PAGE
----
If you’re like most people (me included), when you get a great idea motivation runs high and you can’t wait to get started.  But then after a while, whether do to a hectic home life, work responsibilities, travel, etc. you wonder how will I ever make enough time to focus on this new thing.  It takes a lot of focused effort and resources to get a business off the ground. I’m constantly thinking about how to better organize my days, weeks, and months, to move things forward. Because after all, the goal is to generate income from this thing I like to do.  People often tease me because I’m very organized and love putting processes into place so that I don’t have to stop and think about what to do next in the course of my day. If I stopped to think about working out or going for a run, I’ll talk myself out of it every time.  But, when I tell myself first thing in the morning, here is what you are going to do today, a, b, and c, I’ll get it done.  For building and running my business, I keep an annual calendar broken out by quarter and month, listing all tasks I need to get done, and the deadlines by which they need to be completed. What does this do? It allows me to ‘not think’.  That sounds odd, but it’s true.  When I’ve downloaded these things on paper in advance, all have to do is execute according to the plan.  There is less clutter in my head. If you want to keep going when motivation begins to wane, put processes into place to keep you on track and moving towards your goal.

I recently heard a great Farnam Street podcast interview with Ed Latimore titled, The Secret to a Happy Life.  Ed touches on this exact topic.  He is a professional heavyweight boxer and physics major.  He talks about boxing, tough love, entropy, the worst that can happen, coaching, relationships, and a lot more.  I encourage you to take a listen.

Ed Latimore on The Secret to a Happy Life


“He who puts up security for another will surely suffer, but whoever refuses to strike hands in pledge is safe.” – Proverbs 11:15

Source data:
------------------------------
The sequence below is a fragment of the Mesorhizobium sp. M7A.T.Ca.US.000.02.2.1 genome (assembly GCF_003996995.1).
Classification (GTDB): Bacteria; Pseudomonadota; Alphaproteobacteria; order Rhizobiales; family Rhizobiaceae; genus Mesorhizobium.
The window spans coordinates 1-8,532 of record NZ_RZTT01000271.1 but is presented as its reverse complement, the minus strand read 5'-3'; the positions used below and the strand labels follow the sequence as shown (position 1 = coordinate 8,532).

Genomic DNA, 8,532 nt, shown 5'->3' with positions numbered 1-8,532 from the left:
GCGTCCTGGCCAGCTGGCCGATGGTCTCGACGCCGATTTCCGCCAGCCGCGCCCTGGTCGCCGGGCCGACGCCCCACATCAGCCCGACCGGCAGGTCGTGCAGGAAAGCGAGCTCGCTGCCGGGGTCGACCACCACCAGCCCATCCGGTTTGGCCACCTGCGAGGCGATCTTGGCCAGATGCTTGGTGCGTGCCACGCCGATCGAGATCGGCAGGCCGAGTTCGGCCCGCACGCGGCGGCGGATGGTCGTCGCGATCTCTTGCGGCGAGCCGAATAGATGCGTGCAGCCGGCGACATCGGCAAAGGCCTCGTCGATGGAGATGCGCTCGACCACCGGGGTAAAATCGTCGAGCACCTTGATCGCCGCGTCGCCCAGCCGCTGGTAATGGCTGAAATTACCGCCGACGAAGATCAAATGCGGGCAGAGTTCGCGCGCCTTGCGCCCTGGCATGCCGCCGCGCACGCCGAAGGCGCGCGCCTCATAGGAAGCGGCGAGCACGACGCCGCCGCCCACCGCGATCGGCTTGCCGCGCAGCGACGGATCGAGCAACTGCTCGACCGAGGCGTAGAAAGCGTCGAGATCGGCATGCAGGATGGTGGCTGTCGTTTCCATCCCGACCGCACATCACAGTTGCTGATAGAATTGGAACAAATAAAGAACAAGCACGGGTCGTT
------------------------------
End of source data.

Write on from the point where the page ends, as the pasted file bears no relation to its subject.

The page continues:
PutUpSecurity

While listening to Brene Brown, Researcher, Author and Public Speaker, talk about vulnerability, being brave, having courage, and being happy to just be who God made me to be, I was inspired to create this Life Satisfaction chart. On the Y axis is Financial Satisfaction, which is a basic part of our lives in order to make a living and support ourselves. It measures how financially stable we are.  Are we financially stable now, or are we moving towards being more financially stable so that we can fully support ourselves and give to others. The X axis represents our Soul Satisfaction. Soul satisfaction is how content you are with your overall lifestyle and the level of emotional peace you have.

Every day we make decisions and do things that will put us someplace on this chart. Which quadrant are you in now?  Which quadrant do you want to be in?

LifeSatisfaction

 

Charlie Munger, Vice-Chair of Berkshire Hathaway and business partner to Warren Buffet, suggests identifying one’s own aptitudes is a key driver of success.

“You have to figure out what your own aptitudes are. If you play games where other people have the aptitudes and you don’t, you’re going to lose. And that’s as close to certain as any prediction that you can make. You have to figure out where you’ve got an edge. And you’ve got to play within your own circle of competence.”

Run like others or be different?

One day a hare met a tortoise. The hare said to the tortoise, “Why do you move so slowly? Why don’t you try to run like other animals?” Thus, the hare laughed at the tortoise for his slow pace.

The tortoise said, “I know that I cannot run. But I can beat you in a race.”

“Then come, let us run a race at once,” said the hare.

The race began. The hare ran very swiftly for some time. Then he stopped and looked back. He saw that the tortoise was far behind. So he said, “Now I can take rest. Let the tortoise come here and then I shall run again.”

So the hare sat under a tree to take rest. But soon he fell asleep.

The tortoise went on slowly but steadily. He did not stop for a moment.

Suddenly the hare woke up. He saw the tortoise very near the goal. He ran as fast as he could. But alas! The tortoise had already reached the goal.

From the book, The Tortoise and the Hare, an Aesops Fable story.

Slow and steady wins the race every time, in every area of our lives.

Slow and Steady

Fish3b

 

 

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Art by Christine (Parrish) Barker. © Christine Barker. All rights reserved.

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© Christine (Parrish) Barker and Your Ultimate Life Vision 2018. All rights reserved. Unauthorized use and/or duplication of this material without express and written permission from this Blog’s author and/or owner is strictly prohibited. Excerpts and links may be used, provided that full and clear credit is given to Christine (Parrish) Barker and Your Ultimate Life Vision with appropriate and specific direction to the original content.